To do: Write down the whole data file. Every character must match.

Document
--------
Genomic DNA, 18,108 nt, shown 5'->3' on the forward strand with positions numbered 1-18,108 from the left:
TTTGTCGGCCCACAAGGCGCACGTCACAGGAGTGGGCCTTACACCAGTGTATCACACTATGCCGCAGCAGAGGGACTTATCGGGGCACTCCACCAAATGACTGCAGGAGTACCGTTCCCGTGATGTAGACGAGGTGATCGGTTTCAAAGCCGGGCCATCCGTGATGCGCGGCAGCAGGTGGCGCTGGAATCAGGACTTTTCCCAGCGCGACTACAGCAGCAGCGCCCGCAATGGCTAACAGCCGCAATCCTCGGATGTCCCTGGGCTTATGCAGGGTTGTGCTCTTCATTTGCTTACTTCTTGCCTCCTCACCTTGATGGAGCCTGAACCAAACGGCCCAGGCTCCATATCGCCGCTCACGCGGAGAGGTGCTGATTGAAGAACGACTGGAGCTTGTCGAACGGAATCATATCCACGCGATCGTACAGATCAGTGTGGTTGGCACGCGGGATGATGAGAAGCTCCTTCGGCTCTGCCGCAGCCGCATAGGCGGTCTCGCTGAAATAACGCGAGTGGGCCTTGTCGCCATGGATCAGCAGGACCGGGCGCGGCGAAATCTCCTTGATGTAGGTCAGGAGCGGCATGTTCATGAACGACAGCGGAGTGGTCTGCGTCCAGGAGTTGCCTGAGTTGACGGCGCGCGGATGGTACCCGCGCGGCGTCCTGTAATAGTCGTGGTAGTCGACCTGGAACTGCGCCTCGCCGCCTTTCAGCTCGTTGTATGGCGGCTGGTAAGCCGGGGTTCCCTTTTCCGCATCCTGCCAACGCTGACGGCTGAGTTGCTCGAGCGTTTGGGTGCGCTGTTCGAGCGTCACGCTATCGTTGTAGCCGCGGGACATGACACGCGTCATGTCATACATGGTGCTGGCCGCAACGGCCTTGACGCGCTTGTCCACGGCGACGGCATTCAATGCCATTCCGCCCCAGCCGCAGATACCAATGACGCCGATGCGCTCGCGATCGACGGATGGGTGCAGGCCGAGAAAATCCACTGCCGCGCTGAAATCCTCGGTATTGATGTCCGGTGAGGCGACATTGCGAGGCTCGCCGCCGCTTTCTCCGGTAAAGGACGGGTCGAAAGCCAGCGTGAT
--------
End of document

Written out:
Genomic DNA, 18,108 nt, shown 5'->3' on the forward strand with positions numbered 1-18,108 from the left:
TTTGTCGGCCCACAAGGCGCACGTCACAGGAGTGGGCCTTACACCAGTGTATCACACTATGCCGCAGCAGAGGGACTTATCGGGGCACTCCACCAAATGACTGCAGGAGTACCGTTCCCGTGATGTAGACGAGGTGATCGGTTTCAAAGCCGGGCCATCCGTGATGCGCGGCAGCAGGTGGCGCTGGAATCAGGACTTTTCCCAGCGCGACTACAGCAGCAGCGCCCGCAATGGCTAACAGCCGCAATCCTCGGATGTCCCTGGGCTTATGCAGGGTTGTGCTCTTCATTTGCTTACTTCTTGCCTCCTCACCTTGATGGAGCCTGAACCAAACGGCCCAGGCTCCATATCGCCGCTCACGCGGAGAGGTGCTGATTGAAGAACGACTGGAGCTTGTCGAACGGAATCATATCCACGCGATCGTACAGATCAGTGTGGTTGGCACGCGGGATGATGAGAAGCTCCTTCGGCTCTGCCGCAGCCGCATAGGCGGTCTCGCTGAAATAACGCGAGTGGGCCTTGTCGCCATGGATCAGCAGGACCGGGCGCGGCGAAATCTCCTTGATGTAGGTCAGGAGCGGCATGTTCATGAACGACAGCGGAGTGGTCTGCGTCCAGGAGTTGCCTGAGTTGACGGCGCGCGGATGGTACCCGCGCGGCGTCCTGTAATAGTCGTGGTAGTCGACCTGGAACTGCGCCTCGCCGCCTTTCAGCTCGTTGTATGGCGGCTGGTAAGCCGGGGTTCCCTTTTCCGCATCCTGCCAACGCTGACGGCTGAGTTGCTCGAGCGTTTGGGTGCGCTGTTCGAGCGTCACGCTATCGTTGTAGCCGCGGGACATGACACGCGTCATGTCATACATGGTGCTGGCCGCAACGGCCTTGACGCGCTTGTCCACGGCGACGGCATTCAATGCCATTCCGCCCCAGCCGCAGATACCAATGACGCCGATGCGCTCGCGATCGACGGATGGGTGCAGGCCGAGAAAATCCACTGCCGCGCTGAAATCCTCGGTATTGATGTCCGGTGAGGCGACATTGCGAGGCTCGCCGCCGCTTTCTCCGGTAAAGGACGGGTCGAAAGCCAGCGTGAT